Canada's only four corners are located at the intersection of the 60th parallel and the 102nd meridian west, between the Northwest Territories, Nunavut, Saskatchewan, and Manitoba. However, this is not a true quadripoint as the measurement of the Saskatchewan/Manitoba border in the 1880s placed it approximately 400 metres (440 yd) west of the 102nd meridian, which defines part of the Northwest Territories/Nunavut border.


Between 1776 and 1950, the 60th parallel formed the southern limit of the Royal Greenland Trade Department's exclusive monopoly on trade near the Dano-Norwegian and later Danish colonies of Greenland (1776–1782) and South Greenland (1782–1950).[4]

See also


  1. ^ "Duration of Daylight/Darkness Table for One Year". aa.usno.navy.mil.
  2. ^ NASA. "Earth Fact Sheet". Retrieved April 11, 2017.
  3. ^ "Limits of Oceans and Seas, 3rd edition" (PDF). International Hydrographic Organization. 1953. Archived (PDF) from the original on 8 October 2011. Retrieved 25 October 2016.
  4. ^ Marquardt, Ole. "Change and Continuity in Denmark's Greenland Policy" in The Oldenburg Monarchy: An Underestimated Empire?. Verlag Ludwig (Kiel), 2006.
102nd meridian west

The meridian 102° west of Greenwich is a line of longitude that extends from the North Pole across the Arctic Ocean, North America, the Pacific Ocean, the Southern Ocean, and Antarctica to the South Pole.

The 102nd meridian west forms a great circle with the 78th meridian east.

In Canada, part of the border between the Northwest Territories and Nunavut is defined by the meridian, and part of the border between Saskatchewan and Manitoba runs about 400m west of the meridian. At the 60th parallel north, these borders form a near-quadripoint at the four corners of these provinces and territories. 102°W is the Second Meridian of Canada's Dominion Land Survey.

In the United States, the meridian formed the eastern border of the historic and extralegal Territory of Jefferson. The eastern border of Colorado with Nebraska and Kansas lies on the 25th meridian west from Washington, which lies a couple of miles west of the 102nd meridian west.

59th parallel north

The 59th parallel north is a circle of latitude that is 59 degrees north of the Earth's equatorial plane. It crosses Europe, Asia, the Pacific Ocean, North America, and the Atlantic Ocean.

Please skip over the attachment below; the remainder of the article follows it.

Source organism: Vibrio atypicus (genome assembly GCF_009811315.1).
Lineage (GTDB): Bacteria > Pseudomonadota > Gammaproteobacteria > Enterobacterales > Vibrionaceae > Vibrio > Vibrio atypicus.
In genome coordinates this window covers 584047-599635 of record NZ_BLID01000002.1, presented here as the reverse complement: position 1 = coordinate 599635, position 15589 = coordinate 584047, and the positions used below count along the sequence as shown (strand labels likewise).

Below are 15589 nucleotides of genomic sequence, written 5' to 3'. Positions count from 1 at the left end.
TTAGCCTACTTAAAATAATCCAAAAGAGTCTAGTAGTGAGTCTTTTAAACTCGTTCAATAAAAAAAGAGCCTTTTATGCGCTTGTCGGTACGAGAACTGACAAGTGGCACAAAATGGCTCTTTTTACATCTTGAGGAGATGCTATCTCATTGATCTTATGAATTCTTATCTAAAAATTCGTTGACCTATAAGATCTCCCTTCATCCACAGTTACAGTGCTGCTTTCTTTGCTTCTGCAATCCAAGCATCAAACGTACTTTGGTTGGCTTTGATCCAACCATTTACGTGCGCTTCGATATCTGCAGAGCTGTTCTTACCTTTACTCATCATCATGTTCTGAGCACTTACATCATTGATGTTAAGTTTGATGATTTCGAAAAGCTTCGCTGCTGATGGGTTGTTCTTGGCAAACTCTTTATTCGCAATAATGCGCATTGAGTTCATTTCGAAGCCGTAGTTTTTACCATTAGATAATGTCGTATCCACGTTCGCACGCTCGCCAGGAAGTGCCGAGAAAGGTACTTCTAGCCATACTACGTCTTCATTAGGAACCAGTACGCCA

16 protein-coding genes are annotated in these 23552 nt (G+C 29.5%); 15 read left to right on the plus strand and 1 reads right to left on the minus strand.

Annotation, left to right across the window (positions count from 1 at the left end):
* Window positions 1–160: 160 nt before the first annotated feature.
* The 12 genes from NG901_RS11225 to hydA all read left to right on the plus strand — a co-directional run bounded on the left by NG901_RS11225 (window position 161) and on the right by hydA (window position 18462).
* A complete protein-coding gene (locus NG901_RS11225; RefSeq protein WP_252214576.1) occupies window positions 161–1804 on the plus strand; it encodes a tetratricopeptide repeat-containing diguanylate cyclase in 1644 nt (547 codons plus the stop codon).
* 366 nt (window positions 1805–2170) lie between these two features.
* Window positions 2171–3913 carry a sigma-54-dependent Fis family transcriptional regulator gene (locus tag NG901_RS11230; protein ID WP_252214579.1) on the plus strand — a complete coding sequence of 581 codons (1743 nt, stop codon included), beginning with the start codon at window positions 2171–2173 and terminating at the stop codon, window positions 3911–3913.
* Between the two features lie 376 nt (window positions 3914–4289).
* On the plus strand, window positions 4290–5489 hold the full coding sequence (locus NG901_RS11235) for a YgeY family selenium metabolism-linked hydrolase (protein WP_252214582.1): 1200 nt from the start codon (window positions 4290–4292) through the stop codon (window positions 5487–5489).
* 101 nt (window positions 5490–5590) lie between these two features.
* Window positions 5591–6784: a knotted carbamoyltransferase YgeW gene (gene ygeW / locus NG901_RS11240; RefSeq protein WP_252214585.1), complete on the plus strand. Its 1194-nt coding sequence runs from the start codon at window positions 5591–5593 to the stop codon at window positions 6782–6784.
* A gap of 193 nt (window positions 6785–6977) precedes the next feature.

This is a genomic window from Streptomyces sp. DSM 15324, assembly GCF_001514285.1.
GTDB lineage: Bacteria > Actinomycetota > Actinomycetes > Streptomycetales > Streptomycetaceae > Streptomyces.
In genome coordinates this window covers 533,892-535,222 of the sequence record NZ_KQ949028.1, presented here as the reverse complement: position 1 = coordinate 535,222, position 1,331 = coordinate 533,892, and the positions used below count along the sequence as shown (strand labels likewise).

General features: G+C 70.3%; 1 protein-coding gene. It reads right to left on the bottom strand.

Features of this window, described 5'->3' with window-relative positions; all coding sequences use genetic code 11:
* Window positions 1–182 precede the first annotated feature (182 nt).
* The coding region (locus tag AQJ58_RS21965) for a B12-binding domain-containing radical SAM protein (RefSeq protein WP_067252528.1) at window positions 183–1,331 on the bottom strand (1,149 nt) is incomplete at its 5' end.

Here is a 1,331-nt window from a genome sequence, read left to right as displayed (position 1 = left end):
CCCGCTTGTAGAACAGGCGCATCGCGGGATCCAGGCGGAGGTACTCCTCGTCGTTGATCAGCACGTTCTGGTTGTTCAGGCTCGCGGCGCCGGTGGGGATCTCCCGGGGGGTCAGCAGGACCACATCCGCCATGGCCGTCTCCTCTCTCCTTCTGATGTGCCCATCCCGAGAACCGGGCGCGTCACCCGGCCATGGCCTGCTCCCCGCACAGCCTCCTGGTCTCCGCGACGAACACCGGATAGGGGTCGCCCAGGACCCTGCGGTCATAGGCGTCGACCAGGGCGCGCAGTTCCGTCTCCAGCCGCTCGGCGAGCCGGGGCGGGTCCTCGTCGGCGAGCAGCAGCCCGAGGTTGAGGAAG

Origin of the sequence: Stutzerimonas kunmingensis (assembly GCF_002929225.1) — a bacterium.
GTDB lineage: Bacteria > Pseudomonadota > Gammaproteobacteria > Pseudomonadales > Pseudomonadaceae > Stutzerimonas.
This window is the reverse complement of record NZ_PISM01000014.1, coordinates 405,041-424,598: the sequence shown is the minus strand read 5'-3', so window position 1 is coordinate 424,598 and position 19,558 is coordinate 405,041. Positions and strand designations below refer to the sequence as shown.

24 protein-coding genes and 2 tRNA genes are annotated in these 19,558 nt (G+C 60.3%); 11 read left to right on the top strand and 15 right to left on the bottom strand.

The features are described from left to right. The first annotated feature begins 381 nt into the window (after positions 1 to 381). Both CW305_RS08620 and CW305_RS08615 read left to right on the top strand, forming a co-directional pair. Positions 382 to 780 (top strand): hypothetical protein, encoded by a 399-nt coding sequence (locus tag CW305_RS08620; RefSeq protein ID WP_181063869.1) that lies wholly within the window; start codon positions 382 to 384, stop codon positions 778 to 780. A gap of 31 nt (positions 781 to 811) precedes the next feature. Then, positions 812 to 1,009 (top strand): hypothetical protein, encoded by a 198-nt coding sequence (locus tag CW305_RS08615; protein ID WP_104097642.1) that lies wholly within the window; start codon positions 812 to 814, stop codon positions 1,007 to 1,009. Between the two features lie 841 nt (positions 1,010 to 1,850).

At this latitude the sun is visible for 18 hours, 30 minutes during the summer solstice and 6 hours, 11 minutes during the winter solstice.

60th parallel

60th parallel may refer to:

60th parallel north, a circle of latitude in the Northern Hemisphere

60th parallel south, a circle of latitude in the Southern Hemisphere

60th parallel south

The 60th parallel south is a circle of latitude that is 60 degrees south of the Earth's equatorial plane. No land lies on the parallel — it crosses nothing but ocean. The closest land is a group of rocks north of Coronation Island (Melson Rocks or Governor Islands) of the South Orkney Islands, which are about 54 km south of the parallel, and Thule Island and Cook Island of the South Sandwich Islands, which both are about 57 km north of the parallel (Thule island slightly closer).

The parallel marks the northern limit of the Southern Ocean (though some organisations and countries, notably Australia, have other definitions) and of the Antarctic Treaty System. It also marks the southern boundary of the South Pacific Nuclear-Weapon-Free Zone and the Latin American Nuclear-Weapon-Free Zone.

At this latitude the sun is visible for 18 hours, 52 minutes during the summer solstice and 5 hours, 52 minutes during the winter solstice. On December 21, the sun is at 53.83 degrees up in the sky and 6.17 degrees on June 21.

The latitudes south of this parallel are often referred to as the Screaming 60s due to the prevailing high-speed, westerly winds which can generate large waves in excess of 15 m (50 ft) and peak wind speeds over 145 km/h (90 mph).

61st parallel north

The 61st parallel north is a circle of latitude that is 61 degrees north of the Earth's equatorial plane. It crosses the Atlantic Ocean, Europe, Asia and North America.

At this latitude the sun is visible for 19 hours, 16 minutes during the summer solstice and 5 hours, 32 minutes during the winter solstice.